Ruth Samuels began volunteering at Sunrise Hospital & Medical Center to informally pay back a debt for her child’s surgery.
Cut to 36 years later and Samuels turned her debt into goodwill profit to the sum of 11,000 volunteer hours. But the gain is all her s, the 74-year-old Paradise resident said.
“It gives you a warm, fuzzy feeling to help others,” she said. “You get a hug every once in a while. And you know obviously you’re doing something right.”
Samuels is one of about 130 people who are often the first face that patients see when they arrive at the hospital and the last face they see when they’re wheeled out. The volunteer group gave a collective 45,000 hours of service last year.
“I always say, ‘They run the joint, I just take the credit,’ ” said Tracy Netherton, hospital community services coordinator. “It takes a special person.”
The volunteer program has taken a step back to the “old candy striper days,” Netherton said, and she hopes to get volunteer numbers back to more dynamic days.
Positions are available for adults and teens who can commit to at least four hours a week at the hospital, 3186 S. Maryland Parkway. Duties range from directing foot traffic and wheeling patients around campus to visiting with them and helping them with a comfortable stay, Netherton said.
Volunteers also assist with the hospital’s care cart, a daily mobile service that delivers hot towels, books and magazines to patients.
Donations of gently used reading materials also are in need. Magazines no older than six months are ideal, Netherton said.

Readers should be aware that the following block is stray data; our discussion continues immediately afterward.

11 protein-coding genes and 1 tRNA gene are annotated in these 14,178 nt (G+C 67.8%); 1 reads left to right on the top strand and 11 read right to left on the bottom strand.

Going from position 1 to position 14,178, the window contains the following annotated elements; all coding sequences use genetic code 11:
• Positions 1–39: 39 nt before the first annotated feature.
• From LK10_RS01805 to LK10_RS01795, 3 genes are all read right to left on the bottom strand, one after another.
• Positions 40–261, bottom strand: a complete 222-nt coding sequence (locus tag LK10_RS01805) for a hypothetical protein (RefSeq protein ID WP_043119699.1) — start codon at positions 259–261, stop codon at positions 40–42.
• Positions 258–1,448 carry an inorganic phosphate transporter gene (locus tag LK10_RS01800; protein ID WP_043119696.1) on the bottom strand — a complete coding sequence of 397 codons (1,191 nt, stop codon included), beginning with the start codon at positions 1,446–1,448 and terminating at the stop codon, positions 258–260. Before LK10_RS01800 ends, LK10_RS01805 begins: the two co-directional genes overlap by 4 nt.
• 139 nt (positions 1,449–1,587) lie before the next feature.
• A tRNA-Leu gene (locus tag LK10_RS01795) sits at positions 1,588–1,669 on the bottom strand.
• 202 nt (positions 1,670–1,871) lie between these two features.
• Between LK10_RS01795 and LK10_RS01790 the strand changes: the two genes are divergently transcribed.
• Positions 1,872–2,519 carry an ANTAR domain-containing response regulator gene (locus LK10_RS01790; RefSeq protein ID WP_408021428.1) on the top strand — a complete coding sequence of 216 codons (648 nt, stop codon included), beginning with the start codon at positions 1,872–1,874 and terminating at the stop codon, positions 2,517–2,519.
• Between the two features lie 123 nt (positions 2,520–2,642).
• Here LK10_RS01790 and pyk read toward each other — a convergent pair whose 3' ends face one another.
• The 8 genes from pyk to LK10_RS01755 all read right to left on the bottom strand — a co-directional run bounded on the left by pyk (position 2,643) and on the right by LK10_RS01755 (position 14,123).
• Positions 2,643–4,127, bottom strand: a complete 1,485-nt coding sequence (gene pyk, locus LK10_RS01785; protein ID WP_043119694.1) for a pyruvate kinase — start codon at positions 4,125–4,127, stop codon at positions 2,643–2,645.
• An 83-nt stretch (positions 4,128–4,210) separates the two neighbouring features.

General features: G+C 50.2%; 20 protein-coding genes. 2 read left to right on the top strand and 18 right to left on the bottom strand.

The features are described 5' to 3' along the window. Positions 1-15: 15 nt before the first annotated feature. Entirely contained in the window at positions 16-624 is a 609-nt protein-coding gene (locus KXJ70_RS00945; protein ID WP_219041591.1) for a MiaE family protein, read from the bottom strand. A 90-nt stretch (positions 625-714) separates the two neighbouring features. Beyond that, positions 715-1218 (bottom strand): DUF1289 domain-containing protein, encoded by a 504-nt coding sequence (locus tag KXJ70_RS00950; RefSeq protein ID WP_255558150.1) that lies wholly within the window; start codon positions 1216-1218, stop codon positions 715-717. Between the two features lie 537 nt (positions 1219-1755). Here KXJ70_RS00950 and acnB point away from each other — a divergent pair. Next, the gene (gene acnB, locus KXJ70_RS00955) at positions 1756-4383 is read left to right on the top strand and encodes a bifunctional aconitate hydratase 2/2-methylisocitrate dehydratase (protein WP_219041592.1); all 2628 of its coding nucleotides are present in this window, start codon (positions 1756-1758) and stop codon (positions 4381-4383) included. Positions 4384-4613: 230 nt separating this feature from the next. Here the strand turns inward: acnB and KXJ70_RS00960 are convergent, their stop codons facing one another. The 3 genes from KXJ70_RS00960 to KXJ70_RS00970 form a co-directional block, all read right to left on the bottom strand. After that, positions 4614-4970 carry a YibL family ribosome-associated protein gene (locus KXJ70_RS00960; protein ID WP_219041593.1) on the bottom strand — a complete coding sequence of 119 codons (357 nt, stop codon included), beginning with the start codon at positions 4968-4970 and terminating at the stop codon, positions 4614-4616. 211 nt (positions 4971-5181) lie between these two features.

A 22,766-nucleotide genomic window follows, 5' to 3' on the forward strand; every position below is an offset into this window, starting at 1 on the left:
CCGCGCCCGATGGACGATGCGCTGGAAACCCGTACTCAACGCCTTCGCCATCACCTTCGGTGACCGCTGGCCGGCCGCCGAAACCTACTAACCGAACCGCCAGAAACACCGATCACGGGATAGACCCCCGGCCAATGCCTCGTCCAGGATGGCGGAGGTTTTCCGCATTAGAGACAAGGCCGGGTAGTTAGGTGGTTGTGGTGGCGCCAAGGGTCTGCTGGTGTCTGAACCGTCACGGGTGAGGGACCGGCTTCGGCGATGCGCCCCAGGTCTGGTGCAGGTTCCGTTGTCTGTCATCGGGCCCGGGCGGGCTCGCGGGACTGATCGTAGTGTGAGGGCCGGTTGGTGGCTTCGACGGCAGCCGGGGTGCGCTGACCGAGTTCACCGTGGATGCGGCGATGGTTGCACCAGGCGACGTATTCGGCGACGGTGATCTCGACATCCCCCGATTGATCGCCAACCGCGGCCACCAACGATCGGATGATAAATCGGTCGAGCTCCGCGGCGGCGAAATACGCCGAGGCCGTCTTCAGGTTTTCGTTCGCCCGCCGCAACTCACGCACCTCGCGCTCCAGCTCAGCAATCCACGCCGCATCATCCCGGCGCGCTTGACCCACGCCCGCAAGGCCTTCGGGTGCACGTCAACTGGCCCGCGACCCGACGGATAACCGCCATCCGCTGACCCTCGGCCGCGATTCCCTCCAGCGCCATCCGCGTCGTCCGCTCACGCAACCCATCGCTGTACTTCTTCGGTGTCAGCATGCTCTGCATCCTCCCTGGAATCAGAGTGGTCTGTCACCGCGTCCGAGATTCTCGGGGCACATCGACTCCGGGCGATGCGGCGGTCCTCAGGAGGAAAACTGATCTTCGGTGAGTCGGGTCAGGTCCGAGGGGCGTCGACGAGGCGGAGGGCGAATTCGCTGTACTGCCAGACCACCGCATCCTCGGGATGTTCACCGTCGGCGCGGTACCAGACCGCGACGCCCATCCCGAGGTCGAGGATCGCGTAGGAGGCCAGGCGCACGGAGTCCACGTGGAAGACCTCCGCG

She hoped having more volunteers will allow them to dispatch the care cart three times a day.
Samuels recalled one notable day when comedian Redd Foxx came into the hospital gift shop. He wanted two large bouquets for his mother and brother, who were patients at the same time.
As Samuels delivered the flowers, Foxx’s mother grabbed Samuels’ arm.
“She wanted me to sit up there and talk with her,” she said. “She was a nice lady.”
Samuels bounced around in her volunteer roles.
Samuels jokes about her early days in the radiology department.
“I would teach people how to get undressed,” she said of disrobing patients and how they struggled with gowns with three arm holes.
There were days when patients would balk at doctors and nurses because they associated the medical staff with pain, Samuels said. She would help them calm down and end up small-talking with them.
“I’ve seen a lot of funny things and sad things, and I’ve heard a lot of funny things and sad things,” she said.
For 20 years, Samuels has helped send holiday babies home with homemade red stockings. She and another volunteer made a quilt honoring military personnel over three days last Veteran s Day thanks to Netherton’s self-described ill-timed request.
“She calls my name and I go the other way now,” Samuels joked.
Samuels volunteers six hours a day, three days a week and is often perched at the information desk. Netherton said she often sees her wheeling patients, a job reserved for younger volunteers.
“They always say, ‘She won’t let us,’ ” Netherton said. “Ruthie’s really in charge.”
In 2009, Samuels was honored with the Frist Humanitarian Award for her volunteerism. The national award is given to outstanding individuals in Hospital Corporation of America facilities.
“My mouth dropped and I couldn’t say anything, and that’s unusual for me,” she said.
The personal interactions and exercise are what Samuels said keep her volunteering.
“If the place was burning down, I’d help put out the fire,” she said.
Netherton said volunteers also are needed exclusively for the h2u, or health to you, senior program.
All volunteers must undergo background checks and be trained by the hospital staff.
For more information about volunteering at Sunrise Hospital & Medical Center, call 731-8712 or visit sunrisehospital.com.
Contact Centennial and Paradise View reporter Maggie Lillis at firstname.lastname@example.org or 477-3839.